15 thoughts on “Telepathy is Hard [#AuthorToolboxBlogHop]

  1. So good. So true. And thank you. This is a hard time — but yeah, trying to find a way through it and create, write anyways is always in my thoughts. I’m glad I’m not the only one feeling this way.

  2. Thank you for sharing–your experience is motivating and calming. Yes, we need to pay attention to the world. Yes, as it becomes part of us, it will become part of our writing. Congratulations on finishing the book! The speed is impressive to me. Best wishes with your next projects. We’ll all breathe and keep going. : )

  3. Whoa, for a second there, I thought you were saying authors careers were lagging, BECAUSE of Black Lives Matter, like Black Lives Matter is at fault. It’s the placement of the photo that threw me. I think if you move the photo down, the context will make sense. Good post, though. 🙂 Congrats on finishing Chosen! That’s amazing!

  4. It has certainly been emotional times and having a creative outlet is so important. While the world is tearing down, if we have the ability, we need to build. Writing allows us to confront ourselves first and understand how we feel. For the past few weeks, I’ve been writing a joke a day. Something funny… perhaps never shared, if nothing more, than to just make myself laugh. Thank you for sharing your thoughts and best of luck to your new book!

    • See, that’s great!

      I will say not everybody can create during this time, and that’s perfectly okay. The current state of our country puts people’s lives in danger, and it’s hard to concentrate on anything if you’re worried about being killed every day or are on the verge of a panic attack. Personal health and safety always comes first. The words will come when they’re ready, that’s how I see it.

      Thank you for this!

  5. I have often marveled at how magical stories are.
    Two people who never meet have this very intimate interaction, an interaction that exists outside of time.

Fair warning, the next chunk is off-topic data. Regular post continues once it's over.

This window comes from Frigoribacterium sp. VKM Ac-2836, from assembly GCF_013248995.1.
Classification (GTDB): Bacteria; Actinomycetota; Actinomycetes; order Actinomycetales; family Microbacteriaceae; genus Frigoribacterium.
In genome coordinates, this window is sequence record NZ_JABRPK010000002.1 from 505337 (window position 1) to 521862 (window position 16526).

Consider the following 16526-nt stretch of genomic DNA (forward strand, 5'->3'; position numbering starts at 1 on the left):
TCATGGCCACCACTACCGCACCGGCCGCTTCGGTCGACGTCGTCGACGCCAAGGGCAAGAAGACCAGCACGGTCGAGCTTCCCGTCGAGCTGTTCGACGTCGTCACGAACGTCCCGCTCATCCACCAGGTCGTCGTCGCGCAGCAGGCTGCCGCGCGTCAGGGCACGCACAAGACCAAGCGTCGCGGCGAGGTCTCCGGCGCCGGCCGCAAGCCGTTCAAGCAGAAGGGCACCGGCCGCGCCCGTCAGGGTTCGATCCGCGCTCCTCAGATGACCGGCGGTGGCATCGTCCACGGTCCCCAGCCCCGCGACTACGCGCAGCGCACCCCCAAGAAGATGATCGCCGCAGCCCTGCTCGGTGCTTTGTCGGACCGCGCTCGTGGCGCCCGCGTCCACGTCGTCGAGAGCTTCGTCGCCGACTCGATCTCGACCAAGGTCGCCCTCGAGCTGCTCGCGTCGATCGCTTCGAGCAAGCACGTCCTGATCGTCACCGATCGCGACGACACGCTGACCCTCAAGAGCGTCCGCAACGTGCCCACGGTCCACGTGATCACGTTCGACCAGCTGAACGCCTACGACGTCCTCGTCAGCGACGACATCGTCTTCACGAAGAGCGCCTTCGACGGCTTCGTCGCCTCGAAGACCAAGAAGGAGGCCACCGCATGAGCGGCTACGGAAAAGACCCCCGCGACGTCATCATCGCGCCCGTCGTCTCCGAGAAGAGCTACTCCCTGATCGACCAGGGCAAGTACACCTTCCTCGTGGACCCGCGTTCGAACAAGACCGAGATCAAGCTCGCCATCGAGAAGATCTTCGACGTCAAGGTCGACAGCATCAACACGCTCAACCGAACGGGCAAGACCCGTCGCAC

And I can definitely relate to what you’re saying, the challenge of writing amidst “all this.”
    Someone asked me a similar question and I answered “Writing involves imagining many emotions, many perspectives, and before I can do that, I need an inner calm that doesn’t slant me in any specific direction, an emotional blank canvas, as it were.”
    And yes, right now, it is very hard to find that calm.

    If life experiences are the “compost” from which “stories grow” then it can be very hard for anything to grow when it’s constantly being buried under large waves of fresh “compost” coming in.
    Just “processing” all that’s happening in “real life” right now can prove quite a taxing process.

    Congratulations on finishing your story.
    I’m glad you were able to put these experiences to a positive purpose.

    • I entirely agree with you. Sometimes it just feels like more and more just keeps coming in, overwhelming us and squashing out any creativity or motivation. I’m fortunate that I was able to find a way to push through this for my book, but I know so many authors are still struggling. This week alone I’ve helped so many authors and friends deal with emergencies and panic attacks from the state of the world.

      You’re absolutely right about emotions needing to be a blank canvas. We take in the emotions of our characters and if we can’t make that at least sort of a blank canvas to start with, it’s hard to conjure up the characters in our head. It’s hard to transport our minds to these places and disconnect from “all this”.

      I think we all have different ways of writing, different ways of coping and finding inspiration. It’s just finding our own way to craft amid it all.

      You really said this all way better than I did! Thank you for this insightful piece!

      • Thank you, most kind.
        Politely, I think you said it very well, and there may be an element at work akin to how “food always tastes better when you’re not the one who makes it” because you don’t have a hand in “building it up to what it is.”
        None the less, thank you. It is most flattering, and in these times positive stories and complimentary remarks are very important.

        Thank you again for sharing your thoughts and experiences.